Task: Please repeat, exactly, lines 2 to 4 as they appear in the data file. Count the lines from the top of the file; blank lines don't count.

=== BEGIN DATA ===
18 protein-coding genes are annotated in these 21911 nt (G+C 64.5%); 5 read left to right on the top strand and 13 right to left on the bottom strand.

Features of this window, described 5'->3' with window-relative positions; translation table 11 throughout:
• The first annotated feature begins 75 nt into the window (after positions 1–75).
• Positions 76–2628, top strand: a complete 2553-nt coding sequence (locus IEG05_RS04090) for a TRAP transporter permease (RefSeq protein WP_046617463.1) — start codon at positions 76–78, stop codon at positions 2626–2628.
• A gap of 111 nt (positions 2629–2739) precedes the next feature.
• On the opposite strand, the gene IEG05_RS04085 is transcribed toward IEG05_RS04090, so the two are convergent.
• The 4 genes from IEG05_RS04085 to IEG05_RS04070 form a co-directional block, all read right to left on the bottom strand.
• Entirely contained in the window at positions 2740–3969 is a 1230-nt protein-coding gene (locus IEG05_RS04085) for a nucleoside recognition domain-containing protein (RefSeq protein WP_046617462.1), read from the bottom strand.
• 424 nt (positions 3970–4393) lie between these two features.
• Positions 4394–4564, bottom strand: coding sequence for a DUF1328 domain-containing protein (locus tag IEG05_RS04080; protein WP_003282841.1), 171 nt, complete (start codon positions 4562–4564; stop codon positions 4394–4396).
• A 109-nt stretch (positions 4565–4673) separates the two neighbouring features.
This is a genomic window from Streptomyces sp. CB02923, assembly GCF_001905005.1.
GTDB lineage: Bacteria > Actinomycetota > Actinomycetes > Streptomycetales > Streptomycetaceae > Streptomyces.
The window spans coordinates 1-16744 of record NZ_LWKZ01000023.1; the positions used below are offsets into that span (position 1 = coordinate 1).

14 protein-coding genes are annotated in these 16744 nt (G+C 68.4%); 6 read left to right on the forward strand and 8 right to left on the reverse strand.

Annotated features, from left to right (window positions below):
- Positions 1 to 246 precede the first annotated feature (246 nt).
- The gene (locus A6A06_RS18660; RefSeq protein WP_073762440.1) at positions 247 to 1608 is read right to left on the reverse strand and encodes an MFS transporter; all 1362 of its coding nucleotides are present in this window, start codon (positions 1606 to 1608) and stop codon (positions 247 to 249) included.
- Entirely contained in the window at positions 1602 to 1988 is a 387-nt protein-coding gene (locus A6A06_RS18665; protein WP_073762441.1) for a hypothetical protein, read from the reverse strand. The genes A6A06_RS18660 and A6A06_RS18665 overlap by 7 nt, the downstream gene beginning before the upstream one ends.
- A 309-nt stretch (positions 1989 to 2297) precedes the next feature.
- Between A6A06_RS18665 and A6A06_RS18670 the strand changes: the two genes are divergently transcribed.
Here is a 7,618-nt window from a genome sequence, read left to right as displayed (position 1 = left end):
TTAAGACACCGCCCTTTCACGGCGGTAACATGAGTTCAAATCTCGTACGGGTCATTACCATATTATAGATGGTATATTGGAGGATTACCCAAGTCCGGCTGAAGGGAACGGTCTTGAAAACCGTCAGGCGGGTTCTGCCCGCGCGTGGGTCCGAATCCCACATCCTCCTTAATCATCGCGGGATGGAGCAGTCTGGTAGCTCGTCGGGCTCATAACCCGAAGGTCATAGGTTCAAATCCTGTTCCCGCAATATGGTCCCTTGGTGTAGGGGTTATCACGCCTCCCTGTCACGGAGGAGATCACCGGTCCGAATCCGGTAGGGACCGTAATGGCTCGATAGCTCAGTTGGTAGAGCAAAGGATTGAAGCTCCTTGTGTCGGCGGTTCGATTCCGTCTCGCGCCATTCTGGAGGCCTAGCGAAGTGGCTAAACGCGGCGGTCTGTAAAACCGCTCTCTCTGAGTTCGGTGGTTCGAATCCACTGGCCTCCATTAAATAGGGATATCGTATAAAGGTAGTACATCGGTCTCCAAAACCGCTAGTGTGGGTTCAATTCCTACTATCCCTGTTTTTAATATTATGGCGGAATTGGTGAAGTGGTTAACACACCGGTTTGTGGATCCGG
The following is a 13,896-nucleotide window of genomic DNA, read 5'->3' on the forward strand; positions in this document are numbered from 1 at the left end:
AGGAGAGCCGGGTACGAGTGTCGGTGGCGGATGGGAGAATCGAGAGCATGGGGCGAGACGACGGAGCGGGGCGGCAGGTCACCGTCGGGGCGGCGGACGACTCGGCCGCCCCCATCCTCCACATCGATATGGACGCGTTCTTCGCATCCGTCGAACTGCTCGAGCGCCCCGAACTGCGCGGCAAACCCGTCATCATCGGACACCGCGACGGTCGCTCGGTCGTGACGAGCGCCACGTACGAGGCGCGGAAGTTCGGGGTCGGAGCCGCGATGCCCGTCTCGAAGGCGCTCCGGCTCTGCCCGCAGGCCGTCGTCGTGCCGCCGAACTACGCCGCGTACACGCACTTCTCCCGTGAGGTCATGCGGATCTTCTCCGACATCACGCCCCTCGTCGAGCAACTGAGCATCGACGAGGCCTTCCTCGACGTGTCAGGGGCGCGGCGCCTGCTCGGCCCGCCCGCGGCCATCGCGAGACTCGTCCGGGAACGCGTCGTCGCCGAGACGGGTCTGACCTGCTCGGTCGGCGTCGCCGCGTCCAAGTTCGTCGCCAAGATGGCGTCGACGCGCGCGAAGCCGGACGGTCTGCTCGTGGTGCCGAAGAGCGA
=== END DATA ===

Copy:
Features of this window, described 5'->3' with window-relative positions; translation table 11 throughout:
• The first annotated feature begins 75 nt into the window (after positions 1–75).
• Positions 76–2628, top strand: a complete 2553-nt coding sequence (locus IEG05_RS04090) for a TRAP transporter permease (RefSeq protein WP_046617463.1) — start codon at positions 76–78, stop codon at positions 2626–2628.